Optimizing membrane electrode assembly of direct methanol fuel cells for portable power

Open Access
Liu, Fuqiang
Graduate Program:
Materials Science and Engineering
Doctor of Philosophy
Document Type:
Date of Defense:
April 26, 2006
Committee Members:
  • Chao Yang Wang, Committee Chair
  • Stefan Thynell, Committee Member
  • Howard W Pickering, Committee Member
  • Qing Wang, Committee Member
  • catalyst layer
  • membrane electrode assembly
  • Direct methanol fuel cell
  • optimization
  • portable power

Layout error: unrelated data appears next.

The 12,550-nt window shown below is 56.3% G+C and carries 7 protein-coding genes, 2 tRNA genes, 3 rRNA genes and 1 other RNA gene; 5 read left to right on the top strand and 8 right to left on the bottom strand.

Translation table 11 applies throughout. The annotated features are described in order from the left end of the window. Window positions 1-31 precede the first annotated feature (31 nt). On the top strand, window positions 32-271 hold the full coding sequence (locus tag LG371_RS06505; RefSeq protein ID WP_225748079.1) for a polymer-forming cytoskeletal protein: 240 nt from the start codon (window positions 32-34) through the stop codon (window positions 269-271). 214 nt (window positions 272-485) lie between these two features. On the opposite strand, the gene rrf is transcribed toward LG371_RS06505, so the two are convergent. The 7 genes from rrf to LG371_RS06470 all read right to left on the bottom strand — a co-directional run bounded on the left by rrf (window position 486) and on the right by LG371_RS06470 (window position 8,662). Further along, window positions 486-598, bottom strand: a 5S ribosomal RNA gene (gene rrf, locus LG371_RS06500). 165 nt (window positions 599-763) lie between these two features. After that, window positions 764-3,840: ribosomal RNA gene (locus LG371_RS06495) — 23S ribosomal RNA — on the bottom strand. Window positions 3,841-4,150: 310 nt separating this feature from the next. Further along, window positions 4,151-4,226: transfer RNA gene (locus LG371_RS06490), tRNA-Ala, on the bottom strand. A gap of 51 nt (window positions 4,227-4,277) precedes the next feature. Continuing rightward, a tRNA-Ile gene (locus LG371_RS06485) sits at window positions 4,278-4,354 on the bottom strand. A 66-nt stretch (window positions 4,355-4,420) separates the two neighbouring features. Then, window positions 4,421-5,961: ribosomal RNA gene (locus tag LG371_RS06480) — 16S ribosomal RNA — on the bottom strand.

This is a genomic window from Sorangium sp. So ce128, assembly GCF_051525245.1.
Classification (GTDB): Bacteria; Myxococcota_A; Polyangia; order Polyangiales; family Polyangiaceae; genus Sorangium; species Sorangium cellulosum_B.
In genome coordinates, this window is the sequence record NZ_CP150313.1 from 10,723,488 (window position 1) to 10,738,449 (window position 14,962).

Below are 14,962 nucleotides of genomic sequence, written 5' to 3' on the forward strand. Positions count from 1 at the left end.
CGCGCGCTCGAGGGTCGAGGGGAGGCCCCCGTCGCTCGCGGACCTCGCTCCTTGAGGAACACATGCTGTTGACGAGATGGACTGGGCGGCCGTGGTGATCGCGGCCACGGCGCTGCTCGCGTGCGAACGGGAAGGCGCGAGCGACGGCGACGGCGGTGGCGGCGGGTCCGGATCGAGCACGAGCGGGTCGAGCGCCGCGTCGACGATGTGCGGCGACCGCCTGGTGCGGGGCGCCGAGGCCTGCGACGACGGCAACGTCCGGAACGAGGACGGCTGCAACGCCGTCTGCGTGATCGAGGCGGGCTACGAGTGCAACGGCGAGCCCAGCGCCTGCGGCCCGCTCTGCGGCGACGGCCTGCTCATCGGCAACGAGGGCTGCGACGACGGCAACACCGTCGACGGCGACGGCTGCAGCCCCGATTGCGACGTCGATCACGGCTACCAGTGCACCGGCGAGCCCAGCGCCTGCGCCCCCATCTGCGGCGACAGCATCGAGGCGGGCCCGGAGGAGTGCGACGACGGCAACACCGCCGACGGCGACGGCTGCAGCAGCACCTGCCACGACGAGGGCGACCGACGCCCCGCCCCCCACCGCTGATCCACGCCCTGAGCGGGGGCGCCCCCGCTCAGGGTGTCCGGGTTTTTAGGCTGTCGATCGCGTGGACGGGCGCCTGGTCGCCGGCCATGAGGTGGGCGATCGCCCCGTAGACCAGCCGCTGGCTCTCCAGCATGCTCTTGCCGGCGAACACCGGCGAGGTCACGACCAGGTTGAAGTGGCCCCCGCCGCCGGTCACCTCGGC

Direct methanol fuel cells (DMFCs) for portable power applications require high power density, high-energy conversion efficiency and compactness. These requirements translate to fundamental properties of high methanol oxidation and oxygen reduction kinetics, as well as low methanol and water crossover. In this thesis a novel membrane electrode assembly (MEA) for direct methanol fuel cells has been developed, aiming to improve these fundamental properties. Firstly, methanol oxidation kinetics has been enhanced and methanol crossover has been minimized by proper control of ionomer crystallinity and its swelling in the anode catalyst layer through heat-treatment. Heat-treatment has a major impact on anode characteristics. The short-cured anode has low ionomer crystallinity, and thus swells easily when in contact with methanol solution to create a much denser anode structure, giving rise to higher methanol transport resistance than the long-cured anode. Variations in interfacial properties in the anode catalyst layer (CL) during cell conditioning were also characterized, and enhanced kinetics of methanol oxidation and severe limiting current phenomenon were found to be caused by a combination of interfacial property variations and swelling of ionomer over time. Secondly, much effort has been expended to develop a cathode CL suitable for operation under low air stoichiometry. The effects of fabrication procedure, ionomer content, and porosity distribution on the microstructure and cathode performance under low air stoichiometry are investigated using electrochemical and surface morphology characterizations to reveal the correlation between microstructure and electrochemical behavior. At the same time, computational fluid dynamics (CFD) models of DMFC cathodes have been developed to theoretically interpret the experimental results, to investigate two-phase transport, and to elucidate mechanism of cathode mixed potential due to methanol crossover. Thirdly, a MEA with low water crossover has been developed by employing a highly-hydrophobic microporous layer (MPL) to build up hydraulic pressure at the cathode, promoting product water permeation from the cathode to anode to offset water dragged by electro-osmosis. Water crossover through the MEA is further reduced by an anode hydrophobic MPL through facilitating water back diffusion. Under different current densities, the MEA with hydrophobic MPL has consistently low a, several times smaller than those with hydrophilic or without MPL. A simulation study of anode water transport by a two-phase model shows that anode MPL wettability strongly determines liquid saturation in the anode, and thus is identified as playing a crucial role in promoting water back diffusion. Finally, direct feed of highly-concentrated methanol using the optimized MEA has been successfully demonstrated by a face-feed anode plate, which minimizes methanol crossover by controlling the fuel delivery rate. Using 10 M methanol, a steady-state power density of ~67mW/cm2 is reached at 60oC and 175mA/cm2, which is almost identical to that with 2M methanol.